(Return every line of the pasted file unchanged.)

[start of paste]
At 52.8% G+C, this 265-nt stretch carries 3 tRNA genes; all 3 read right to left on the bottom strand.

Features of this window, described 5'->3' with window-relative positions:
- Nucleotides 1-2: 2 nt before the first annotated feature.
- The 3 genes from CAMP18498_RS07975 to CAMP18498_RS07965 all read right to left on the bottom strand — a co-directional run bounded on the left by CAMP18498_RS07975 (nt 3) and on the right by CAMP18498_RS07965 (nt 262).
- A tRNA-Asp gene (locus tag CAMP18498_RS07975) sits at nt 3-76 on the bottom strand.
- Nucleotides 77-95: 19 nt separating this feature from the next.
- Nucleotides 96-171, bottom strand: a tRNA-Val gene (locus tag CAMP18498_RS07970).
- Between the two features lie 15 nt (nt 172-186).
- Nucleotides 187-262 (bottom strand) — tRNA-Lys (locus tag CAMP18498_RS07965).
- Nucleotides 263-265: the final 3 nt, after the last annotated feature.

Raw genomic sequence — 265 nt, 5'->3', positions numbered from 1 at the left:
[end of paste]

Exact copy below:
At 52.8% G+C, this 265-nt stretch carries 3 tRNA genes; all 3 read right to left on the bottom strand.

Features of this window, described 5'->3' with window-relative positions:
- Nucleotides 1-2: 2 nt before the first annotated feature.
- The 3 genes from CAMP18498_RS07975 to CAMP18498_RS07965 all read right to left on the bottom strand — a co-directional run bounded on the left by CAMP18498_RS07975 (nt 3) and on the right by CAMP18498_RS07965 (nt 262).
- A tRNA-Asp gene (locus tag CAMP18498_RS07975) sits at nt 3-76 on the bottom strand.
- Nucleotides 77-95: 19 nt separating this feature from the next.
- Nucleotides 96-171, bottom strand: a tRNA-Val gene (locus tag CAMP18498_RS07970).
- Between the two features lie 15 nt (nt 172-186).
- Nucleotides 187-262 (bottom strand) — tRNA-Lys (locus tag CAMP18498_RS07965).
- Nucleotides 263-265: the final 3 nt, after the last annotated feature.

Raw genomic sequence — 265 nt, 5'->3', positions numbered from 1 at the left: